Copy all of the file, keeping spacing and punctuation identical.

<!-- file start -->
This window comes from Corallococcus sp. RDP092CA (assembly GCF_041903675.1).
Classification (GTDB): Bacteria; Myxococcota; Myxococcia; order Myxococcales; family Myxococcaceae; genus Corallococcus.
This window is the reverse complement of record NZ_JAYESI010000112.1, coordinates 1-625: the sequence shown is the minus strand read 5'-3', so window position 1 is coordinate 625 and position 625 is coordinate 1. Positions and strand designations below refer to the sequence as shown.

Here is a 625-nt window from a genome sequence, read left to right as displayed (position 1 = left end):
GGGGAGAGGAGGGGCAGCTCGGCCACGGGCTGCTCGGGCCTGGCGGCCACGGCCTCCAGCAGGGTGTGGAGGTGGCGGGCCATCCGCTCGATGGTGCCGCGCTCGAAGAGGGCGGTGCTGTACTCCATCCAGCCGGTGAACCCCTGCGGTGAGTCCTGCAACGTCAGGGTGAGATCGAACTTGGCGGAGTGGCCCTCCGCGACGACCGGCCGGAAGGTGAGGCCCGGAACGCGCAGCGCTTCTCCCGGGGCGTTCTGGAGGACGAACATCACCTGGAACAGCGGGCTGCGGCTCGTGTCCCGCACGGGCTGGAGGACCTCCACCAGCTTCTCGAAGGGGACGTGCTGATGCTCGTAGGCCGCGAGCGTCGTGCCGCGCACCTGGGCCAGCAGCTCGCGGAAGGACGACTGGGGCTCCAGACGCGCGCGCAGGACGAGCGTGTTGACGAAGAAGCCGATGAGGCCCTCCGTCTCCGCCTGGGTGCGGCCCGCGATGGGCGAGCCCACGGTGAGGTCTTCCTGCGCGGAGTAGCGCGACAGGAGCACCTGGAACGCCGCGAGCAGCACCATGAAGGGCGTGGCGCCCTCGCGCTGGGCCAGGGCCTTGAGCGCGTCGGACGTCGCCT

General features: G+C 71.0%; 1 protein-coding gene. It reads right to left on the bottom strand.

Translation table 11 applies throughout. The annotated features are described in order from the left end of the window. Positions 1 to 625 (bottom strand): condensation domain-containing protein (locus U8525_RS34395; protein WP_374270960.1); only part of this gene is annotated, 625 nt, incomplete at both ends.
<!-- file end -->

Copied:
This window comes from Corallococcus sp. RDP092CA (assembly GCF_041903675.1).
Classification (GTDB): Bacteria; Myxococcota; Myxococcia; order Myxococcales; family Myxococcaceae; genus Corallococcus.
This window is the reverse complement of record NZ_JAYESI010000112.1, coordinates 1-625: the sequence shown is the minus strand read 5'-3', so window position 1 is coordinate 625 and position 625 is coordinate 1. Positions and strand designations below refer to the sequence as shown.

Here is a 625-nt window from a genome sequence, read left to right as displayed (position 1 = left end):
GGGGAGAGGAGGGGCAGCTCGGCCACGGGCTGCTCGGGCCTGGCGGCCACGGCCTCCAGCAGGGTGTGGAGGTGGCGGGCCATCCGCTCGATGGTGCCGCGCTCGAAGAGGGCGGTGCTGTACTCCATCCAGCCGGTGAACCCCTGCGGTGAGTCCTGCAACGTCAGGGTGAGATCGAACTTGGCGGAGTGGCCCTCCGCGACGACCGGCCGGAAGGTGAGGCCCGGAACGCGCAGCGCTTCTCCCGGGGCGTTCTGGAGGACGAACATCACCTGGAACAGCGGGCTGCGGCTCGTGTCCCGCACGGGCTGGAGGACCTCCACCAGCTTCTCGAAGGGGACGTGCTGATGCTCGTAGGCCGCGAGCGTCGTGCCGCGCACCTGGGCCAGCAGCTCGCGGAAGGACGACTGGGGCTCCAGACGCGCGCGCAGGACGAGCGTGTTGACGAAGAAGCCGATGAGGCCCTCCGTCTCCGCCTGGGTGCGGCCCGCGATGGGCGAGCCCACGGTGAGGTCTTCCTGCGCGGAGTAGCGCGACAGGAGCACCTGGAACGCCGCGAGCAGCACCATGAAGGGCGTGGCGCCCTCGCGCTGGGCCAGGGCCTTGAGCGCGTCGGACGTCGCCT

General features: G+C 71.0%; 1 protein-coding gene. It reads right to left on the bottom strand.

Translation table 11 applies throughout. The annotated features are described in order from the left end of the window. Positions 1 to 625 (bottom strand): condensation domain-containing protein (locus U8525_RS34395; protein WP_374270960.1); only part of this gene is annotated, 625 nt, incomplete at both ends.